A look at the photos of the rusty 1953 Lancia Aurelia GT, sold by Bonhams at Olympia, in London, on December 7, 2009, for $26,082, sent a rush of emotions through my head.
The first was admiration for the brave soul who would commit to such an ambitious project. Let’s hope he is well versed in metal repair and the intricacies of early post-war hand-built Italian sports cars. Even a sound example can spring some wicked surprises, as I can Read More
Most references politely say that Fanalone means “large lights,” but Italian friends have told me that it’s actually slang for “big breasts”
During the 1960s, the wonderfully nimble, front-wheel-drive Lancia Fulvia reigned consistently among the highest echelon of international rally contenders. Campaigned by the Lancia factory team in 1966, they achieved second place finishes in the Monte Carlo and Three Cities rallies, won the Team Prize in the Rallye dei Fiore, and Read More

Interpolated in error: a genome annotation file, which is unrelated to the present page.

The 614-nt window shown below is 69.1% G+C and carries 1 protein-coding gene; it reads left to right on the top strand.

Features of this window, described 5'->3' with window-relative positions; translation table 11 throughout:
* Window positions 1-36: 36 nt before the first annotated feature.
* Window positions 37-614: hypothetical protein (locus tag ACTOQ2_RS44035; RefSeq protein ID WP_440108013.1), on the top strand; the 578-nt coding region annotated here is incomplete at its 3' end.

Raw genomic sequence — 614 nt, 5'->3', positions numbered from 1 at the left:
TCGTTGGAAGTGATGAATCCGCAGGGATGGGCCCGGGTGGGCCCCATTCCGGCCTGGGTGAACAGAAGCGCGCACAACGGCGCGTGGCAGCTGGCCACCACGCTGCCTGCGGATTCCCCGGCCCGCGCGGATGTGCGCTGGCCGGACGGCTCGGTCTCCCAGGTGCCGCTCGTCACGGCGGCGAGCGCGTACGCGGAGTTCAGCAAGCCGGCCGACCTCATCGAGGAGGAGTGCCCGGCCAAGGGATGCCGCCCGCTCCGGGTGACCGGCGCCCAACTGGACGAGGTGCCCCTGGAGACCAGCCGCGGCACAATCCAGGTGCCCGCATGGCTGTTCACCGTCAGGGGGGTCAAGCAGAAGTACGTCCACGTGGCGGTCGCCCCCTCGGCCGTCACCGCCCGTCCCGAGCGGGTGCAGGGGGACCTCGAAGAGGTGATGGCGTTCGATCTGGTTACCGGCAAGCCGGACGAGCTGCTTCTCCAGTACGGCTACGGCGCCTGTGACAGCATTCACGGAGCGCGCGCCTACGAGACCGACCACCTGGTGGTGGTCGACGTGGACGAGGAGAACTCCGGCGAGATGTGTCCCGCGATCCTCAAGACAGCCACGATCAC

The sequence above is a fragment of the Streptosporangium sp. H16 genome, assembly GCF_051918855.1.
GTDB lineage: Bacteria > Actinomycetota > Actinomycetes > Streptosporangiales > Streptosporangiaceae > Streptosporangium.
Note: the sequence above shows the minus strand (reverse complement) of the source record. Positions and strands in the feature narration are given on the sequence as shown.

These lightweight, small-displacement sports cars provide a true pre-war motoring experience at a fraction of the cost of their more expensive French cousin from Molsheim
Of all the small sports-racing cars that proliferated in France after World War One, the Amilcar was the most famous and most successful. Built at St. Denis from 1921 through 1937, they did extremely well in the hotly contested 1,100-cc class, in which so many Read More
Cisitalias are one of those odd exceptions to the “top goes down, price goes up” rule, and in this case the coupe is actually the preferred model
A talented “gentleman driver” and owner of the sports equipment concern Consorzio Industriale Sportiva Italia-or Cisitalia, as it was known-Piero Dusio recognized that post-war Italy would have a thirst for motor racing. He conceived of a one-make series to quench the pent-up demand Read More